In the present study the measured TK activity has been taken as indicator of rate of cell renewal of the intestinal epithelium. The reasons for this are the following: TK is an important enzyme in DNA replication, phosphorylating the nucleoside before being incorporated into DNA. The enzyme exists in a cytosolic and mitochondrial form [15]. Cytosolic TK is present only in proliferating cells. Its importance for cell renewal is suggested by the observations that TK activity in the crypts is about 20 times higher than in the villi when expressed per unit tissue weight or DNA weight [29], [30]. This conclusion is also supported by our observations that 3H-thymidine or BrdU injected intravenously was localized almost exclusively to the nuclei of crypt cells (Figures 1, 2 and 3), as also shown by Lipkin [31] for labeled thymidine. Furthermore, the increased incorporation of thymidine into DNA and the increased number of BrdU labeled crypt cells in response to luminal capsaicin strongly suggest that the augmented TK activity reflected a change of cytosolic TK activity. Finally, nerve transmitter receptor antagonists concomitantly abolished the increase of TK activity and thymidine incorporation into DNA (compare Figures 7 and 8).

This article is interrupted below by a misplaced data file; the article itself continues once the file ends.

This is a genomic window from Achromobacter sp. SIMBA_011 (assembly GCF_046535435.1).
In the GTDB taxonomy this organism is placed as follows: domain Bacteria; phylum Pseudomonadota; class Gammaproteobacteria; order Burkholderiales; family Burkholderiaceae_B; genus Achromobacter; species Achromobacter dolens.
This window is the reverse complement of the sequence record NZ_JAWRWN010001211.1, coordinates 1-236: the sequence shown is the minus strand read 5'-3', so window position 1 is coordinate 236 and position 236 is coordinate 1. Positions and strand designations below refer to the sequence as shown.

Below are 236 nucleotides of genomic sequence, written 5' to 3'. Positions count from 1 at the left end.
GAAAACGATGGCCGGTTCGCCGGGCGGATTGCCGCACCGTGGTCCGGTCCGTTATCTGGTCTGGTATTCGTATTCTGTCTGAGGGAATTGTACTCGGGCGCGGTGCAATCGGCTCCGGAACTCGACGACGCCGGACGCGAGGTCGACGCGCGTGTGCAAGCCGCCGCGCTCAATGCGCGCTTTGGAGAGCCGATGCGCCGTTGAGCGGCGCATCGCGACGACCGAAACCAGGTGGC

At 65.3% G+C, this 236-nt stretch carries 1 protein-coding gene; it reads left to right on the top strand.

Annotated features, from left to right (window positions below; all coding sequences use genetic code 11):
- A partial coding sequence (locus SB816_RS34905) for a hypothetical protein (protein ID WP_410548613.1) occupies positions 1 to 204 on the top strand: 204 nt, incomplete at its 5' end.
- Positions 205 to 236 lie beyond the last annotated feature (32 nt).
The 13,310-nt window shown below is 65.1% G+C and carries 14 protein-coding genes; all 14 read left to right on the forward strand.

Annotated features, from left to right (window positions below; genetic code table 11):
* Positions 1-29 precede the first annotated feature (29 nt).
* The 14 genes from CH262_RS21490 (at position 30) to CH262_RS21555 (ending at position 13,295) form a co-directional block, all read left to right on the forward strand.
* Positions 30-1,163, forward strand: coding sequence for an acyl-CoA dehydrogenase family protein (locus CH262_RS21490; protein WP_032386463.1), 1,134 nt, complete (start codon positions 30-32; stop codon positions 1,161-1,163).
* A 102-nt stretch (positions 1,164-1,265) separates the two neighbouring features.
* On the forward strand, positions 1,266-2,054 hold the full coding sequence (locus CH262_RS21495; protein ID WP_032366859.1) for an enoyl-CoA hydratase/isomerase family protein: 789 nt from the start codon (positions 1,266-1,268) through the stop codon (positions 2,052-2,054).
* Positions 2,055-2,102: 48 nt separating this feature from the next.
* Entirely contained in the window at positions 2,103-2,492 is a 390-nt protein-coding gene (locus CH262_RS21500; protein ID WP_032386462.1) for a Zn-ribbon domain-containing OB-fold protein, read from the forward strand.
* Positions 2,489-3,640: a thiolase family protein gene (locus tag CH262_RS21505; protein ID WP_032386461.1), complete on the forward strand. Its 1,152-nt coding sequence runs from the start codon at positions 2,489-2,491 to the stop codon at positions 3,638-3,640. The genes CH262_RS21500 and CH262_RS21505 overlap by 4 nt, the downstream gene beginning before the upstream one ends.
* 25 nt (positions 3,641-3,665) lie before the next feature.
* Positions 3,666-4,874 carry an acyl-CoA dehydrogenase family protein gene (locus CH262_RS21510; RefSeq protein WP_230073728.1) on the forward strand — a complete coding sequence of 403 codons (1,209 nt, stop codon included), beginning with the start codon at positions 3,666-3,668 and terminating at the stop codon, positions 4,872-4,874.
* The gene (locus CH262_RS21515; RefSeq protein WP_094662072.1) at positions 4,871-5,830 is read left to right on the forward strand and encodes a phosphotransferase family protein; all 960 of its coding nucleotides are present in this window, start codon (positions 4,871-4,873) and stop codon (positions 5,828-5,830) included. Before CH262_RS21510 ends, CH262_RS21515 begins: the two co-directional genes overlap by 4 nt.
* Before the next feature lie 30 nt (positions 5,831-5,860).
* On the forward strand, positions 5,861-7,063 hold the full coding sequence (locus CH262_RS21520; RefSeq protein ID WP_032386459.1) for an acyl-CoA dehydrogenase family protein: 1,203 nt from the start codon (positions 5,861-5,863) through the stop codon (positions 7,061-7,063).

It might be argued that the increase of total intestinal TK activity reflects a proliferation of other cells than the stem/progenitor cells of intestinal crypts. Observations reported in the literature indicate that this is unlikely. Smooth muscle cells show almost no renewal in the mouse stomach [32]. Fibroblasts in the intestinal submucosa are renewed with turn over times varying between 100 and 130 days [33]. Hence, the two most dominating tissues of the intestinal wall, apart from the epithelium, show no proliferation within the short time of the present experiments.